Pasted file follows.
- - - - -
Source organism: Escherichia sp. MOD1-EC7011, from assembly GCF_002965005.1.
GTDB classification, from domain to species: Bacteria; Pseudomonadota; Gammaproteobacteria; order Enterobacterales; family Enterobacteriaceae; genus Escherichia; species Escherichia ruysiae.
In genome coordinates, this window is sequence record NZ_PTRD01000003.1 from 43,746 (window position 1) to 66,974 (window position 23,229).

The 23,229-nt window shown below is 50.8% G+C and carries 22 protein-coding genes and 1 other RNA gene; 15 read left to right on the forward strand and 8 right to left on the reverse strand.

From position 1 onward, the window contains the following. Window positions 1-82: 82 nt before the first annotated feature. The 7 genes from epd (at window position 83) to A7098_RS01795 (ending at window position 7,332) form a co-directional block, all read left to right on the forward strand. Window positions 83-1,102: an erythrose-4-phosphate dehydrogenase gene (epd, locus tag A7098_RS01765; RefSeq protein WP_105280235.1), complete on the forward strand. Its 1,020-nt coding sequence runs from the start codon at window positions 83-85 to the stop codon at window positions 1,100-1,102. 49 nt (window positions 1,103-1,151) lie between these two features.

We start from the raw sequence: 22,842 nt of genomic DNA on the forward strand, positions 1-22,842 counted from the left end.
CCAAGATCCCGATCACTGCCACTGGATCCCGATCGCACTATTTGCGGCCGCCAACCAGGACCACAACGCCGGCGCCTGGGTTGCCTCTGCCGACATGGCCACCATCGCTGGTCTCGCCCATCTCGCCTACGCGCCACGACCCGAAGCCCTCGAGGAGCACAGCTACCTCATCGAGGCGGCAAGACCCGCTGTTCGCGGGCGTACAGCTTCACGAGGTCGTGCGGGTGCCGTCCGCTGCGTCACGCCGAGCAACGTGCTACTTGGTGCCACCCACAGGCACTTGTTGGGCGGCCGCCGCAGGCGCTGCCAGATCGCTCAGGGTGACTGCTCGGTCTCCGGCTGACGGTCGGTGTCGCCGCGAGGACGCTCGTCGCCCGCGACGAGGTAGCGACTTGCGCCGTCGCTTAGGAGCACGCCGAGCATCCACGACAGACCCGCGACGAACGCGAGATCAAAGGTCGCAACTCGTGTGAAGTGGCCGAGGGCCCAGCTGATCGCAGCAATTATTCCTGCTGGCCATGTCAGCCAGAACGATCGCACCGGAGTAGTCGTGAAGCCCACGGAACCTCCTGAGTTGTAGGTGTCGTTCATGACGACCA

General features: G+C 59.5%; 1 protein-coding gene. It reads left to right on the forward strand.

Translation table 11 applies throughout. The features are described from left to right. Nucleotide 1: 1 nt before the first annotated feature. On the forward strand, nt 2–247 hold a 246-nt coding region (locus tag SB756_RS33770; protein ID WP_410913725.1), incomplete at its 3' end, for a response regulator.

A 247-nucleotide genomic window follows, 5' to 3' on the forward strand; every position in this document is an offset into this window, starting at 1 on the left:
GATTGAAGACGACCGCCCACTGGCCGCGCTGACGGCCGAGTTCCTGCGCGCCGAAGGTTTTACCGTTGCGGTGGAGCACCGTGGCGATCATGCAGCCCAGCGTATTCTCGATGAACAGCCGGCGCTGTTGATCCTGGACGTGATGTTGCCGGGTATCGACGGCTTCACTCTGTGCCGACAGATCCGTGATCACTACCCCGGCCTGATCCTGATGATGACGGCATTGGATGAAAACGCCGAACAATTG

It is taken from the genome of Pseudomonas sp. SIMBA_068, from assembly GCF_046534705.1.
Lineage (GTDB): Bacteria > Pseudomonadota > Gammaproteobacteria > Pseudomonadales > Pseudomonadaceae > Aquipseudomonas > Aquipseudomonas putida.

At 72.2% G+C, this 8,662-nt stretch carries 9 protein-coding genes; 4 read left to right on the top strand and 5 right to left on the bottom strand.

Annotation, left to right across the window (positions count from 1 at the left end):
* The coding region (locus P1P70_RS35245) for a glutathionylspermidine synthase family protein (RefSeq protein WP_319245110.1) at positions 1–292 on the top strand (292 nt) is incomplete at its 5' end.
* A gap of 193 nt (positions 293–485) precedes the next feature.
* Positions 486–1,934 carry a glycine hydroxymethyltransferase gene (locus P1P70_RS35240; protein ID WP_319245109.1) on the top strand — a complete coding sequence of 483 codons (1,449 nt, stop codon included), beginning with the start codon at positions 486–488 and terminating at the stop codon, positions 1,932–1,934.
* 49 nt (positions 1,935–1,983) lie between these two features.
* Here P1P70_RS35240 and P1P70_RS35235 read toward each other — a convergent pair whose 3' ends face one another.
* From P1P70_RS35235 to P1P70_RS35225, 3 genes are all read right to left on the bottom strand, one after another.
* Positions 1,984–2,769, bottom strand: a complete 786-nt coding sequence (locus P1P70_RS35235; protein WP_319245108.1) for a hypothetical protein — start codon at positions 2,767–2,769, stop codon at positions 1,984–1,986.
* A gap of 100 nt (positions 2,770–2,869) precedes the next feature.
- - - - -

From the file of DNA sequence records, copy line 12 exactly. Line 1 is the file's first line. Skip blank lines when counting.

It is taken from the genome of Pseudomonas sp. SIMBA_068, from assembly GCF_046534705.1.